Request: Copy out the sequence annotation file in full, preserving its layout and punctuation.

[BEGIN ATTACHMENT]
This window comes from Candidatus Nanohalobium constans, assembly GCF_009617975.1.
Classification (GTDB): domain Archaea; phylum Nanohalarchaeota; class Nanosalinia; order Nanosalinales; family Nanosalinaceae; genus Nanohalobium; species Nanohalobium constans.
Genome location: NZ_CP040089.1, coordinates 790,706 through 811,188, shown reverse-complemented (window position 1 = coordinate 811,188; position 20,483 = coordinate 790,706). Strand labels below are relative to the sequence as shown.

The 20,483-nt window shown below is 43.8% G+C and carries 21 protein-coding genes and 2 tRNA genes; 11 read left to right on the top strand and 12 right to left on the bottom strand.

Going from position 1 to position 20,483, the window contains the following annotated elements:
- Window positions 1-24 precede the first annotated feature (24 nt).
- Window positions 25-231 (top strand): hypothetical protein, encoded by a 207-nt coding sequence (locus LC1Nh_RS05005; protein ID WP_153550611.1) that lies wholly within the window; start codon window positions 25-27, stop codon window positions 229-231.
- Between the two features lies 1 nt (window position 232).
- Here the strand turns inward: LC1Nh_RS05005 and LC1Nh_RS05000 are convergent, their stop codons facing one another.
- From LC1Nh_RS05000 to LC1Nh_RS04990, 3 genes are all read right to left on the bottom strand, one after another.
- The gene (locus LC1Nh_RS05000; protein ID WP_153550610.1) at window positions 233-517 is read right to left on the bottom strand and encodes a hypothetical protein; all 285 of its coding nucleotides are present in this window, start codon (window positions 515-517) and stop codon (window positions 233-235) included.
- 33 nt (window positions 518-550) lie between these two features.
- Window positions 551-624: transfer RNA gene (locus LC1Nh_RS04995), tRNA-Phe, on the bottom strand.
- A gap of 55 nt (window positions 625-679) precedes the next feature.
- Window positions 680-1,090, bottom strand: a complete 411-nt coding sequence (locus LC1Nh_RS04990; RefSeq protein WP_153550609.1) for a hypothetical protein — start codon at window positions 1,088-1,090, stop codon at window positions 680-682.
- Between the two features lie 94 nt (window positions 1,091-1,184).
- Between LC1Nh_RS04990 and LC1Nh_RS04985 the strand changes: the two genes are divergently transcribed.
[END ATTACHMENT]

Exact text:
This window comes from Candidatus Nanohalobium constans, assembly GCF_009617975.1.
Classification (GTDB): domain Archaea; phylum Nanohalarchaeota; class Nanosalinia; order Nanosalinales; family Nanosalinaceae; genus Nanohalobium; species Nanohalobium constans.
Genome location: NZ_CP040089.1, coordinates 790,706 through 811,188, shown reverse-complemented (window position 1 = coordinate 811,188; position 20,483 = coordinate 790,706). Strand labels below are relative to the sequence as shown.

The 20,483-nt window shown below is 43.8% G+C and carries 21 protein-coding genes and 2 tRNA genes; 11 read left to right on the top strand and 12 right to left on the bottom strand.

Going from position 1 to position 20,483, the window contains the following annotated elements:
- Window positions 1-24 precede the first annotated feature (24 nt).
- Window positions 25-231 (top strand): hypothetical protein, encoded by a 207-nt coding sequence (locus LC1Nh_RS05005; protein ID WP_153550611.1) that lies wholly within the window; start codon window positions 25-27, stop codon window positions 229-231.
- Between the two features lies 1 nt (window position 232).
- Here the strand turns inward: LC1Nh_RS05005 and LC1Nh_RS05000 are convergent, their stop codons facing one another.
- From LC1Nh_RS05000 to LC1Nh_RS04990, 3 genes are all read right to left on the bottom strand, one after another.
- The gene (locus LC1Nh_RS05000; protein ID WP_153550610.1) at window positions 233-517 is read right to left on the bottom strand and encodes a hypothetical protein; all 285 of its coding nucleotides are present in this window, start codon (window positions 515-517) and stop codon (window positions 233-235) included.
- 33 nt (window positions 518-550) lie between these two features.
- Window positions 551-624: transfer RNA gene (locus LC1Nh_RS04995), tRNA-Phe, on the bottom strand.
- A gap of 55 nt (window positions 625-679) precedes the next feature.
- Window positions 680-1,090, bottom strand: a complete 411-nt coding sequence (locus LC1Nh_RS04990; RefSeq protein WP_153550609.1) for a hypothetical protein — start codon at window positions 1,088-1,090, stop codon at window positions 680-682.
- Between the two features lie 94 nt (window positions 1,091-1,184).
- Between LC1Nh_RS04990 and LC1Nh_RS04985 the strand changes: the two genes are divergently transcribed.